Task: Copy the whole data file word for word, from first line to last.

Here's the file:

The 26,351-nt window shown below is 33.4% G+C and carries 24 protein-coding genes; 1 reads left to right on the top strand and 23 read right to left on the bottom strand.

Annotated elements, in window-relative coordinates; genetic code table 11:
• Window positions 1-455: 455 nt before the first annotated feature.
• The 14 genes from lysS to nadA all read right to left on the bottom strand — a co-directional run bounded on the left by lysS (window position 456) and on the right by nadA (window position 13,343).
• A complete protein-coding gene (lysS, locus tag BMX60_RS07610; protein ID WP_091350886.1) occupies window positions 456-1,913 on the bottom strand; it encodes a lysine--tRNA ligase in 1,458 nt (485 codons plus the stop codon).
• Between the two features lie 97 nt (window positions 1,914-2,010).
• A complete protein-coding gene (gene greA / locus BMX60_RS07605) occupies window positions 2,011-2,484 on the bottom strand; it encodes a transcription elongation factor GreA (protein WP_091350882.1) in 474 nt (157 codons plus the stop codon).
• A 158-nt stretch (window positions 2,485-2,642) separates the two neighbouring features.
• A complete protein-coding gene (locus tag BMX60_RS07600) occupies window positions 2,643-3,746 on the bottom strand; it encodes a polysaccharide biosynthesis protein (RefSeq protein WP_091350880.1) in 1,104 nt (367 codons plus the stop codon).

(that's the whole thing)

The 26,351-nt window shown below is 33.4% G+C and carries 24 protein-coding genes; 1 reads left to right on the top strand and 23 read right to left on the bottom strand.

Annotated elements, in window-relative coordinates; genetic code table 11:
• Window positions 1-455: 455 nt before the first annotated feature.
• The 14 genes from lysS to nadA all read right to left on the bottom strand — a co-directional run bounded on the left by lysS (window position 456) and on the right by nadA (window position 13,343).
• A complete protein-coding gene (lysS, locus tag BMX60_RS07610; protein ID WP_091350886.1) occupies window positions 456-1,913 on the bottom strand; it encodes a lysine--tRNA ligase in 1,458 nt (485 codons plus the stop codon).
• Between the two features lie 97 nt (window positions 1,914-2,010).
• A complete protein-coding gene (gene greA / locus BMX60_RS07605) occupies window positions 2,011-2,484 on the bottom strand; it encodes a transcription elongation factor GreA (protein WP_091350882.1) in 474 nt (157 codons plus the stop codon).
• A 158-nt stretch (window positions 2,485-2,642) separates the two neighbouring features.
• A complete protein-coding gene (locus tag BMX60_RS07600) occupies window positions 2,643-3,746 on the bottom strand; it encodes a polysaccharide biosynthesis protein (RefSeq protein WP_091350880.1) in 1,104 nt (367 codons plus the stop codon).